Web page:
A. Hibernating arctic ground squirrels can drop their core body temperatures as low as -2.9 degrees centigrade; and they don't freeze. (Source: Barnes, B.M., Freeze avoidance in a mammal: body temperatures below 0C in an arctic hibernator, Science, 244:1593-1595, 1989)

B. The Bicycle Retailer and Industry News publication uses the acronym "BRAIN."

C. Last month, singer Sheryl Crow was diagnosed with a brain tumor called a meningioma. These tumors occur in the meninges, the tissues that surround the brain. For more information about meningiomas, see:

http://www.mayoclinic.com/health/meningioma/DS00901

D. In a recent survey of 337 high school students, researchers found that only 59% of students agreed with the statement "Learning is due to changes in the brain." Only 41% of the students agreed with the statement "Connections between cells in your brain change when you learn something." (Source: Fulop, R.M. and Tanner, K.D., Investigating high school students conceptualizations of the biological basis of learning, Adv. Physiol. Educ. 36:131-142, 2012)

E. The more than 1,000 disorders of the nervous system result in a greater number of hospitalizations than any other disease group, including diseases of the heart and cancer. (Source: Brain Facts, Society for Neuroscience, Washington, D.C., 2012.)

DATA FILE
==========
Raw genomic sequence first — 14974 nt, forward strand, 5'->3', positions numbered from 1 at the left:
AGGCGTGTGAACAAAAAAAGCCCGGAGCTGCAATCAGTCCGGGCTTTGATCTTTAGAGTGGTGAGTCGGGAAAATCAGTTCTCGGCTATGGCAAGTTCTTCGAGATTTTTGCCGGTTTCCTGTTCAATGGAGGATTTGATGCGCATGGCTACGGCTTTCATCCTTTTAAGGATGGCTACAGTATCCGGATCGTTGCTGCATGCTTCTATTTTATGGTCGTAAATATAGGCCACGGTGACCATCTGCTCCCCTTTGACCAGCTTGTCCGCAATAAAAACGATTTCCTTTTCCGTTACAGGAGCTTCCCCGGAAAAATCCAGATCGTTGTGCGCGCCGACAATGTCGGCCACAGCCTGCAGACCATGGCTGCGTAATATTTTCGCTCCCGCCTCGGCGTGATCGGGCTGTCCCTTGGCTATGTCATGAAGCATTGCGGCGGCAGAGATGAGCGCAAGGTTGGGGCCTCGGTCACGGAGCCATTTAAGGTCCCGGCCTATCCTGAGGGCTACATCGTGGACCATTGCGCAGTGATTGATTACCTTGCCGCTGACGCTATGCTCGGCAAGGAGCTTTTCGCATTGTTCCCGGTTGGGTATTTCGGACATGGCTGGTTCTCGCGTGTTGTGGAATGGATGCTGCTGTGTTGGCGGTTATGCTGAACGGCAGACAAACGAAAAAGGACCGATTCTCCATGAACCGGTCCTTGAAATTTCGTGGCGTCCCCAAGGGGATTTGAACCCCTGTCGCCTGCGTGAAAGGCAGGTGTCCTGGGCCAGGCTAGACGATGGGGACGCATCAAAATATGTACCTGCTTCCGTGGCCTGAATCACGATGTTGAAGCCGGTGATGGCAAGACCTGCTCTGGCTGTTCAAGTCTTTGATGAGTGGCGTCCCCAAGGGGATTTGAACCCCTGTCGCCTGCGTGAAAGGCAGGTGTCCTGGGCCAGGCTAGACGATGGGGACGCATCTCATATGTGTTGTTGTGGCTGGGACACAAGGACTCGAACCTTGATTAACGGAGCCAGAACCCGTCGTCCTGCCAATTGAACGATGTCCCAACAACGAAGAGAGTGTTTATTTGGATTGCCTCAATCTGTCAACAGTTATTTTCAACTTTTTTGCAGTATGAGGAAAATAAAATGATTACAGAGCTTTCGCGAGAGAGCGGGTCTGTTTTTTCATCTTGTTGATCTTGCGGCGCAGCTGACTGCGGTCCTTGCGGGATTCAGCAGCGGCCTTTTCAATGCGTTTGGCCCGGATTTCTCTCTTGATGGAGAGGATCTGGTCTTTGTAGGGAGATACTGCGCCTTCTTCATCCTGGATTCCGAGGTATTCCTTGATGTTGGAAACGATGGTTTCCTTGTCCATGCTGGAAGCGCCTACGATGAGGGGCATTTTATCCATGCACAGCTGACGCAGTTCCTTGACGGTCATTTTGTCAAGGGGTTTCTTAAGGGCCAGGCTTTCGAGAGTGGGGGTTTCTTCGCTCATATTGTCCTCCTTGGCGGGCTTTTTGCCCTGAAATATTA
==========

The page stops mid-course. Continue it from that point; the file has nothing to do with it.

August, 2012

A. The common garter snake is immune to the neurotoxic venom tetrodotoxin. This snake eats newts that contain tetrodotoxin in their skin. (Source: Feldman, C.R., Brodie, Jr., E.D, Brodie III, E.D. and Pfrender, M.E., Constraint shapes convergence in tetrodotoxin-resistant sodium channels of snakes, PNAS, 109:4556-4561, 2012.)

B. Neuroscientist Andrew Huxley, who passed away on May 30, 2012, won the 1963 Nobel Prize for his work on how nerve impulses are transmitted. Professor Huxley was knighted in 1974 and was the half-brother of "Brave New World" author Aldous Huxley.

C. An old English proverb states: "Money spent on brain is never spent in vain."

D. Walruses do not sleep for periods lasting 40-84 hours when they are swimming continuously. They alternate these long waking periods by resting on land for 2-19 hours. (Source: Pryaslova, J.P., Lyamin, O.I., Siegel, J.M. and Mukhametov, L.M., Behavioral sleep in the walrus. Behav Brain Res., 201:80-87, 2009.)

E. Humans have three small bones in their middle ears; birds have only one bone. (Source: Birkhead, T., Bird Sense. What It's Like to Be a Bird, New York: Walker & Company, 2012.)

September, 2012

A. 1906 Nobel Prize winner neuroscientist Santiago Ramon y Cajal spent two years in Cuba as a military doctor and returned to Spain in 1875 suffering from malaria (Source: Serrano-Castro, P.J. and Garcia-Torrecillas, J.M., Cajal's first steps in scientific research, Neuroscience, 217:1-5, 2012.)

B. Hair cells in the cochlea are replaced in birds, but not in humans. (Source: Birkhead, T., Bird Sense. What It's Like to Be a Bird, New York: Walker & Company, 2012.)